A new cashmere scouring and disinfection facility is being set up in Afghanistan to help process more fibre for export.

War-torn Afghanistan is the third biggest producer of cashmere wool next to China and Mongolia, but competition from other countries where the sector is more developed has meant that Afghan producers and traders have had to keep their prices low.

Other challenges include the high percentage of waste material in raw cashmere, which increases its weight and therefore transport costs.

The Traitex scouring and disinfection facility in Herat's Fibers and Textiles Industrial Park will process fibre for export. The aim is that local traders will be able to command a higher net price for processed Afghan cashmere, stimulating greater harvesting of cashmere goats and increasing income for local herders.

In addition to the indirect employment of herders, the project will also create 35 permanent jobs in an area with limited opportunities and will provide training to Afghan staff.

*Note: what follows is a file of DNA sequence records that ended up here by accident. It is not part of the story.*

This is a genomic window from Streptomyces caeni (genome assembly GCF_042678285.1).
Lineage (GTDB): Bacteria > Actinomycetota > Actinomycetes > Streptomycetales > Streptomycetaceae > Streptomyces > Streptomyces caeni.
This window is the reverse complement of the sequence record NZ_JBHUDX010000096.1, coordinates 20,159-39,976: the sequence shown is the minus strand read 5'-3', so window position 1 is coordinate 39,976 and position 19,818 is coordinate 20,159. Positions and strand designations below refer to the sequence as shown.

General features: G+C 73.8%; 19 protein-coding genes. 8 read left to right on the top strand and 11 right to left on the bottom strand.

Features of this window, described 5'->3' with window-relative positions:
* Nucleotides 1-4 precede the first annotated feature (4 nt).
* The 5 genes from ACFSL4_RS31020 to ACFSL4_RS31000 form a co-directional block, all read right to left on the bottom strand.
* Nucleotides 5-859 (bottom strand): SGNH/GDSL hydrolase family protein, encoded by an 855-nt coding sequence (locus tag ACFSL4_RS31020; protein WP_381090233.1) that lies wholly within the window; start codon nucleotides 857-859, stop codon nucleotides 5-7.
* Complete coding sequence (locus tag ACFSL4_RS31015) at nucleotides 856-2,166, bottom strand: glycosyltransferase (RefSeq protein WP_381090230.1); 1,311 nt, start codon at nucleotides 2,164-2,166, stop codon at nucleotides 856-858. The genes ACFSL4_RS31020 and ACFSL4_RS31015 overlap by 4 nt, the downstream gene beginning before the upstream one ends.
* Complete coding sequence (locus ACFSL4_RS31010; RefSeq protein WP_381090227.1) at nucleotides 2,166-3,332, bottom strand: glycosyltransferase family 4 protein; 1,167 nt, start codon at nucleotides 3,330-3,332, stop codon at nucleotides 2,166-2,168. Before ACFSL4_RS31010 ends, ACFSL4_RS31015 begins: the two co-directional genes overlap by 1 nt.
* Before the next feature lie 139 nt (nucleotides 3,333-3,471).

An investment by Traitex International of Belgium and Sodintec Finances of Luxembourg, the project is insured to the tune of $2m by the Multilateral Investment Guarantee Agency (MIGA), the political risk insurance arm of the World Bank Group.

"Until now Afghanistan has exported almost all of its cashmere in its raw form, as no significant processing has taken place within the country," said Dominique Godin of Traitex International SA.

"There's great potential for this industry going forward, and we're pleased that MIGA's insurance helped reduce the risk profile of this project so that it can advance."